The Kids Are All Right
This whole decade has been pretty much a waste for Robert De Niro. A lucrative waste, but even so …
Having dazzled the film world in the 1970s, the actor spent the ’00s either parodying his tough-guy image in comedies (Analyze That, Meet the Parents) or giving less-than-memorable performances in less-than-memorable thrillers (Righteous Kill, Hide and Seek). Last year, though, he gave a fine performance as a decent everyday sort of fellow in last year’s Hollywood satire What Just Happened. He’s not quite as good in Everybody’s Fine, but again he’s giving off signs that his instincts as an actor aren’t totally dead.
He plays Frank Goode, a recently widowed, retired telephone lineman with a strained relationship with his four grown kids, who confided their problems to their mother. When his children all invent excuses for missing a late-summer reunion at his house in upstate New York, he decides to throw some clothes in a bag and drop in on his kids unannounced. As he visits them in turn – an ad executive in Chicago (Kate Beckinsale), a touring orchestra musician (Sam Rockwell), and a professional dancer in Las Vegas (Drew Barrymore) – he finds that they’re all lying to him about their lives because they’re afraid of disappointing him somehow. He picks up the clues in each case, but he doesn’t twig to the one thing that they’re secretly conspiring to hide from him, which is that their lost screw-up of a brother has embroiled himself in deep drug-related trouble in Mexico.
A remake of a similarly titled 1990 Italian film directed by Giuseppe Tornatore, (with Marcello Mastroianni in the De Niro role), this movie is being sold as a bright cheery Christmas comedy when it’s actually a bittersweet meditation on parents’ expectations for their children. I must admit I haven’t seen the original, but it wouldn’t surprise me if that were the source of the movie’s refreshing non-Hollywood flourishes. Thankfully, Frank doesn’t go on a south-of-the-border rescue mission for his missing son. He also never openly confronts his kids about their prevarications, instead subtly letting the Vegas dancer know that he’s OK if she’s in a lesbian relationship.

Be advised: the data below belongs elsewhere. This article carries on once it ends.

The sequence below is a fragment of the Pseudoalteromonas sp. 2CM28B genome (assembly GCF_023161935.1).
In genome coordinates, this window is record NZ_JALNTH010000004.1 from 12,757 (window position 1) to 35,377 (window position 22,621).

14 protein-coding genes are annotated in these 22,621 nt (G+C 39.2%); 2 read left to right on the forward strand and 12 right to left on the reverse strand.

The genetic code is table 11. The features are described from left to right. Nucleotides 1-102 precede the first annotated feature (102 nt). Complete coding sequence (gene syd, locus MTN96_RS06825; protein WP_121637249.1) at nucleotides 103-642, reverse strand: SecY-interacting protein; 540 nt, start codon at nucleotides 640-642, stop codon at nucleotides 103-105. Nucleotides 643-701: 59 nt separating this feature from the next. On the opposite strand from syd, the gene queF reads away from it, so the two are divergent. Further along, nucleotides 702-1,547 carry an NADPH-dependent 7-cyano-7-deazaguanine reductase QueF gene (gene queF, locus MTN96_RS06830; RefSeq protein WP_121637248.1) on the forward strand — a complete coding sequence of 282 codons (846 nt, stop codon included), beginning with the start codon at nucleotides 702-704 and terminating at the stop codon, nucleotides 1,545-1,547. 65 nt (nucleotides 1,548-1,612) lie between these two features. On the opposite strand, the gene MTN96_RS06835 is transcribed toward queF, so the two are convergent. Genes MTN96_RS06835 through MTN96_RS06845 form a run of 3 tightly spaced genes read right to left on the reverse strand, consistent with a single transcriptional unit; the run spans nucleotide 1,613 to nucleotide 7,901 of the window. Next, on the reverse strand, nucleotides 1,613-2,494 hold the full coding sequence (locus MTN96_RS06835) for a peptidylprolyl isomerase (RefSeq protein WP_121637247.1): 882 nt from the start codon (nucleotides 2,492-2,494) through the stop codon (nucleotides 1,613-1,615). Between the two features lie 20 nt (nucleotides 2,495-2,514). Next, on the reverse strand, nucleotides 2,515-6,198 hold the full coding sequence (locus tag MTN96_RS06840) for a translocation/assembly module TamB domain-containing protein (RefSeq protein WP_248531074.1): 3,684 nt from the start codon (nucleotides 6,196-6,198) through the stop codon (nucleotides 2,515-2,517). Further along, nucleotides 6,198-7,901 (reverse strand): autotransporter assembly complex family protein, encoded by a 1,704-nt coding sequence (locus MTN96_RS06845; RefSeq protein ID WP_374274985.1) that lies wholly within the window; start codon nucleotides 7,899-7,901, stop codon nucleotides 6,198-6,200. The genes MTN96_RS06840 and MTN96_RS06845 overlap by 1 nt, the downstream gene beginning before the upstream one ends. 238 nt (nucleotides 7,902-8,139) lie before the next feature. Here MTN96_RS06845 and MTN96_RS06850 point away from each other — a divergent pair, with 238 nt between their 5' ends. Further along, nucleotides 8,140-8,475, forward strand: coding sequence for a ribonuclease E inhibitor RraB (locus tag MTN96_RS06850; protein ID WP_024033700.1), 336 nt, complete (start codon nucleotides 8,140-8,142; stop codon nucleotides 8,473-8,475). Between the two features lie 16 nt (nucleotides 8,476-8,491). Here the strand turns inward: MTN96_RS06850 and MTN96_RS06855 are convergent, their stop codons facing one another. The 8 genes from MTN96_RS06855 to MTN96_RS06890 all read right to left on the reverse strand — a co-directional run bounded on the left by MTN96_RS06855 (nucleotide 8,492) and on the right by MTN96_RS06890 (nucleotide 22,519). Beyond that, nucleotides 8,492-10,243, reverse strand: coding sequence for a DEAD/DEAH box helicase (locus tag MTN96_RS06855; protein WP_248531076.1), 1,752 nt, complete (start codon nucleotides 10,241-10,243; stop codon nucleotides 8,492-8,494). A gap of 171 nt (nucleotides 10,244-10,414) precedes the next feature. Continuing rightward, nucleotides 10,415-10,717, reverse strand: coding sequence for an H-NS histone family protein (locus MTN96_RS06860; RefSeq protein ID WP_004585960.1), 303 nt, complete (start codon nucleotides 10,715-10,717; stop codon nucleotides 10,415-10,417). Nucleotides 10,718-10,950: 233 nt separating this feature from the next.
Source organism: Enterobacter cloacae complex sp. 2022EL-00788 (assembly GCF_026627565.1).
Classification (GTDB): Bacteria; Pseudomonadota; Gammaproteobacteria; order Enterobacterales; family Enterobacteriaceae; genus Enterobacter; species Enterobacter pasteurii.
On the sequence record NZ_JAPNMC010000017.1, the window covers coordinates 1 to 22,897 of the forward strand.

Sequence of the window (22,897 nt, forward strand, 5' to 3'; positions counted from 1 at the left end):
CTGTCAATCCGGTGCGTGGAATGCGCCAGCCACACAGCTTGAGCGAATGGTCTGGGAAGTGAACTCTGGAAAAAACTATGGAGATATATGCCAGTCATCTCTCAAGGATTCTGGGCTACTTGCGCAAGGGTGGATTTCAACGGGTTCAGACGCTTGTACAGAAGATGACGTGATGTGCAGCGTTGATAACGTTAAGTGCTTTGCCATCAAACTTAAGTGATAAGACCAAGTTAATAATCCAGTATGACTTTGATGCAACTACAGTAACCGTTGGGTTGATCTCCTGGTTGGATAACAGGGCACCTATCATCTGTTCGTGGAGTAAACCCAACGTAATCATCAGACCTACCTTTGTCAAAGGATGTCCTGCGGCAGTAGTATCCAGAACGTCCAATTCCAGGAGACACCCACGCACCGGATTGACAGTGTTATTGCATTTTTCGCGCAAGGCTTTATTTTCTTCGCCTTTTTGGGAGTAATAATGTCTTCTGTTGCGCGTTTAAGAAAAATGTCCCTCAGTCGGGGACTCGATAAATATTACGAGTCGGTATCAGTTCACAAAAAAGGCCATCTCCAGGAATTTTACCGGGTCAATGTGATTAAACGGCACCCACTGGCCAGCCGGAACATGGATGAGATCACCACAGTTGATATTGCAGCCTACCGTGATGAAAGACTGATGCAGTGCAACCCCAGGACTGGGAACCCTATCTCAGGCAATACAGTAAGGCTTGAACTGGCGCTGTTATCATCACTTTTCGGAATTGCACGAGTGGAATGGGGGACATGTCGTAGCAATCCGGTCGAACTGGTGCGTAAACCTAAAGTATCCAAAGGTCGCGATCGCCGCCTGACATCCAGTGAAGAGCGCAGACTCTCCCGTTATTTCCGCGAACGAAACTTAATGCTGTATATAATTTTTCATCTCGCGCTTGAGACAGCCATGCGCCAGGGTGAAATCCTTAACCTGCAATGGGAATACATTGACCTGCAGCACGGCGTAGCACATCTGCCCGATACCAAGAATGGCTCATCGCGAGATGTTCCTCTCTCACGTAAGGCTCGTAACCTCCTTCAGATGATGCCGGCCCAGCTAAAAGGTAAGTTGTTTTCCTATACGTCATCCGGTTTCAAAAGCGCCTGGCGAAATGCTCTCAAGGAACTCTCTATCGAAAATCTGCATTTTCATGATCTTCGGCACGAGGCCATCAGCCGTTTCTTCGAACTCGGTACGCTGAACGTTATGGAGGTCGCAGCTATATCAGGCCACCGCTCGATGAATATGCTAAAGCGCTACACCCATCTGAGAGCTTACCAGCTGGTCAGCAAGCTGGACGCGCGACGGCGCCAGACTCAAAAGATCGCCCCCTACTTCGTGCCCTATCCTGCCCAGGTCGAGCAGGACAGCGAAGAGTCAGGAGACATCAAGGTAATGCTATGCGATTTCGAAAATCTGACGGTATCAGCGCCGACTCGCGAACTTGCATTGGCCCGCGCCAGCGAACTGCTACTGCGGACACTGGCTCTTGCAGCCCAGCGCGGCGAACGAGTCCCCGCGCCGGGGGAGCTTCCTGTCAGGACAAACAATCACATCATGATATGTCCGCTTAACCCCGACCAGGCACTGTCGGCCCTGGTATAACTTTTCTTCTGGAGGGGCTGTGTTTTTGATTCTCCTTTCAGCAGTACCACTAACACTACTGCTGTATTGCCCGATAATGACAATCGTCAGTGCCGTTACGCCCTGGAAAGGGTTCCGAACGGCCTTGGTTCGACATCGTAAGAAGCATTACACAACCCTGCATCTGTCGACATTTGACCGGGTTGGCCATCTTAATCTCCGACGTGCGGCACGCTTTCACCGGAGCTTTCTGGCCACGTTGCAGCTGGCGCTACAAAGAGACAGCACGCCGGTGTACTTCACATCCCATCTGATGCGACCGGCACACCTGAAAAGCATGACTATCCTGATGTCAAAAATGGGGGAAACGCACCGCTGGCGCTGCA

Then again, she is hiding an even bigger secret that really would warrant getting upset about, and Frank doesn’t react much to that, either. The character seems too passive to do much about anything that he learns, and De Niro exercises too much restraint in his performance, most noticeably in the big climactic scene in a hospital. There are other parts of this movie that really don’t work, like Frank’s minimally violent encounter with a mugger (Brendan Sexton III) or his hallucination late in the film that reveals everything that’s buried.
So this movie comes up a bit short, especially compared to the upcoming Up in the Air, which is also about a man who spends most of the movie traveling. The nonprolific writer-director Kirk Jones (this is only his third movie in 10 years) keeps things moving and keeps you reasonably engaged with his straightforward treatment of this grown-up material. That makes Everybody’s Fine a watchable example of the sort of drama that Hollywood doesn’t make anymore.